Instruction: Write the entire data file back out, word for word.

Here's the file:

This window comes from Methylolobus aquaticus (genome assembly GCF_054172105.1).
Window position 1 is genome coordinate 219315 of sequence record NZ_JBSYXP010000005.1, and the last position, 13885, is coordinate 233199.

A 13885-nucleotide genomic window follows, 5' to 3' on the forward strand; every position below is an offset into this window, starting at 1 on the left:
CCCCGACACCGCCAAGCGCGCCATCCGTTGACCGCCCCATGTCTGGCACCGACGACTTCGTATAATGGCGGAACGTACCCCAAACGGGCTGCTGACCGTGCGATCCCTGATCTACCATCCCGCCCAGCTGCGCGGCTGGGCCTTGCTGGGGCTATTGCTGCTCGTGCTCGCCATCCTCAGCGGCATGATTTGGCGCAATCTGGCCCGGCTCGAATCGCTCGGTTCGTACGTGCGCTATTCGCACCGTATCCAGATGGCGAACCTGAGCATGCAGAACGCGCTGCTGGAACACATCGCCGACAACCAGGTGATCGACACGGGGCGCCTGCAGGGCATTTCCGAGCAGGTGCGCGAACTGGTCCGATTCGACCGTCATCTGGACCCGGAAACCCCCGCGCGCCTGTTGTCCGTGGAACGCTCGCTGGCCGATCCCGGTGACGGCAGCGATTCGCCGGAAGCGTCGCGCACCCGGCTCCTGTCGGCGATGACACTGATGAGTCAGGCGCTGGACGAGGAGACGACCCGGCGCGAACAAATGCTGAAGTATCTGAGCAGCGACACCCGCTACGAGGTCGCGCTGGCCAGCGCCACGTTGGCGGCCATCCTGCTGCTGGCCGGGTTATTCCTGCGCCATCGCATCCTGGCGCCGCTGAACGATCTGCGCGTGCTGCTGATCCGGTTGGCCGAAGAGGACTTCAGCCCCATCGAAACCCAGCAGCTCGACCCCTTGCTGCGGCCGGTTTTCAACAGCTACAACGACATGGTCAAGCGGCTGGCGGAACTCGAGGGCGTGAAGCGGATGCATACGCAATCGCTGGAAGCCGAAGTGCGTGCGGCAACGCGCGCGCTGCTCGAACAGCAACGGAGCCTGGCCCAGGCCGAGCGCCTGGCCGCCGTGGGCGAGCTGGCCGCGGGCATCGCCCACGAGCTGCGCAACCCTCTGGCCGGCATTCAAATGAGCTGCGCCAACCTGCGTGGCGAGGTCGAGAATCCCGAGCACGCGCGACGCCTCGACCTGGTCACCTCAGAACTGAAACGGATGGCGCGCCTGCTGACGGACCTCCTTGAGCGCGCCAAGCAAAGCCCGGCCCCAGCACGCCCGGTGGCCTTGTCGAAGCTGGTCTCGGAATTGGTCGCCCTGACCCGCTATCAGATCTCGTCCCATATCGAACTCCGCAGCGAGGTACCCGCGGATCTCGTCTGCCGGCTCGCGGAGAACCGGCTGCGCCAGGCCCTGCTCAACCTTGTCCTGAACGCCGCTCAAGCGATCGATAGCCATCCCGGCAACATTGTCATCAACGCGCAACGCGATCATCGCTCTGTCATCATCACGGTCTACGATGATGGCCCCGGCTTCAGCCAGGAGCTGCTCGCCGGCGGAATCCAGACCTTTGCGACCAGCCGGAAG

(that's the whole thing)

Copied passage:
This window comes from Methylolobus aquaticus (genome assembly GCF_054172105.1).
Window position 1 is genome coordinate 219315 of sequence record NZ_JBSYXP010000005.1, and the last position, 13885, is coordinate 233199.

A 13885-nucleotide genomic window follows, 5' to 3' on the forward strand; every position below is an offset into this window, starting at 1 on the left:
CCCCGACACCGCCAAGCGCGCCATCCGTTGACCGCCCCATGTCTGGCACCGACGACTTCGTATAATGGCGGAACGTACCCCAAACGGGCTGCTGACCGTGCGATCCCTGATCTACCATCCCGCCCAGCTGCGCGGCTGGGCCTTGCTGGGGCTATTGCTGCTCGTGCTCGCCATCCTCAGCGGCATGATTTGGCGCAATCTGGCCCGGCTCGAATCGCTCGGTTCGTACGTGCGCTATTCGCACCGTATCCAGATGGCGAACCTGAGCATGCAGAACGCGCTGCTGGAACACATCGCCGACAACCAGGTGATCGACACGGGGCGCCTGCAGGGCATTTCCGAGCAGGTGCGCGAACTGGTCCGATTCGACCGTCATCTGGACCCGGAAACCCCCGCGCGCCTGTTGTCCGTGGAACGCTCGCTGGCCGATCCCGGTGACGGCAGCGATTCGCCGGAAGCGTCGCGCACCCGGCTCCTGTCGGCGATGACACTGATGAGTCAGGCGCTGGACGAGGAGACGACCCGGCGCGAACAAATGCTGAAGTATCTGAGCAGCGACACCCGCTACGAGGTCGCGCTGGCCAGCGCCACGTTGGCGGCCATCCTGCTGCTGGCCGGGTTATTCCTGCGCCATCGCATCCTGGCGCCGCTGAACGATCTGCGCGTGCTGCTGATCCGGTTGGCCGAAGAGGACTTCAGCCCCATCGAAACCCAGCAGCTCGACCCCTTGCTGCGGCCGGTTTTCAACAGCTACAACGACATGGTCAAGCGGCTGGCGGAACTCGAGGGCGTGAAGCGGATGCATACGCAATCGCTGGAAGCCGAAGTGCGTGCGGCAACGCGCGCGCTGCTCGAACAGCAACGGAGCCTGGCCCAGGCCGAGCGCCTGGCCGCCGTGGGCGAGCTGGCCGCGGGCATCGCCCACGAGCTGCGCAACCCTCTGGCCGGCATTCAAATGAGCTGCGCCAACCTGCGTGGCGAGGTCGAGAATCCCGAGCACGCGCGACGCCTCGACCTGGTCACCTCAGAACTGAAACGGATGGCGCGCCTGCTGACGGACCTCCTTGAGCGCGCCAAGCAAAGCCCGGCCCCAGCACGCCCGGTGGCCTTGTCGAAGCTGGTCTCGGAATTGGTCGCCCTGACCCGCTATCAGATCTCGTCCCATATCGAACTCCGCAGCGAGGTACCCGCGGATCTCGTCTGCCGGCTCGCGGAGAACCGGCTGCGCCAGGCCCTGCTCAACCTTGTCCTGAACGCCGCTCAAGCGATCGATAGCCATCCCGGCAACATTGTCATCAACGCGCAACGCGATCATCGCTCTGTCATCATCACGGTCTACGATGATGGCCCCGGCTTCAGCCAGGAGCTGCTCGCCGGCGGAATCCAGACCTTTGCGACCAGCCGGAAG